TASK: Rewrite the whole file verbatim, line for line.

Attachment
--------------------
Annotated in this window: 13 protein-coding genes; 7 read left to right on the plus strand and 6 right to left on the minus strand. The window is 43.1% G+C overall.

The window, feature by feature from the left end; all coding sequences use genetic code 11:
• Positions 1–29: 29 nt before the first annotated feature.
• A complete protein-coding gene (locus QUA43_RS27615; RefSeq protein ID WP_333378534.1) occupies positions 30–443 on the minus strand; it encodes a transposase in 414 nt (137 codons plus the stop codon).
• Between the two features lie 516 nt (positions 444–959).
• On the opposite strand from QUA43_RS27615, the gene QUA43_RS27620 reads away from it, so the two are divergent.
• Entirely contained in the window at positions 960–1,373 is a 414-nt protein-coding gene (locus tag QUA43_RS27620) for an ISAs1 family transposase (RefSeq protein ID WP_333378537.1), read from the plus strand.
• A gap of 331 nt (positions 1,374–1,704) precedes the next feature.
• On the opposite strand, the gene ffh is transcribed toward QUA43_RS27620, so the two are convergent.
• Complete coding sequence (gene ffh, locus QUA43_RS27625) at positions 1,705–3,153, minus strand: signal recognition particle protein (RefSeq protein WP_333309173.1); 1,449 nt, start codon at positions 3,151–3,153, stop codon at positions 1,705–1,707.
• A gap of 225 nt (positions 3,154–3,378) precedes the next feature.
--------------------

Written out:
Annotated in this window: 13 protein-coding genes; 7 read left to right on the plus strand and 6 right to left on the minus strand. The window is 43.1% G+C overall.

The window, feature by feature from the left end; all coding sequences use genetic code 11:
• Positions 1–29: 29 nt before the first annotated feature.
• A complete protein-coding gene (locus QUA43_RS27615; RefSeq protein ID WP_333378534.1) occupies positions 30–443 on the minus strand; it encodes a transposase in 414 nt (137 codons plus the stop codon).
• Between the two features lie 516 nt (positions 444–959).
• On the opposite strand from QUA43_RS27615, the gene QUA43_RS27620 reads away from it, so the two are divergent.
• Entirely contained in the window at positions 960–1,373 is a 414-nt protein-coding gene (locus tag QUA43_RS27620) for an ISAs1 family transposase (RefSeq protein ID WP_333378537.1), read from the plus strand.
• A gap of 331 nt (positions 1,374–1,704) precedes the next feature.
• On the opposite strand, the gene ffh is transcribed toward QUA43_RS27620, so the two are convergent.
• Complete coding sequence (gene ffh, locus QUA43_RS27625) at positions 1,705–3,153, minus strand: signal recognition particle protein (RefSeq protein WP_333309173.1); 1,449 nt, start codon at positions 3,151–3,153, stop codon at positions 1,705–1,707.
• A gap of 225 nt (positions 3,154–3,378) precedes the next feature.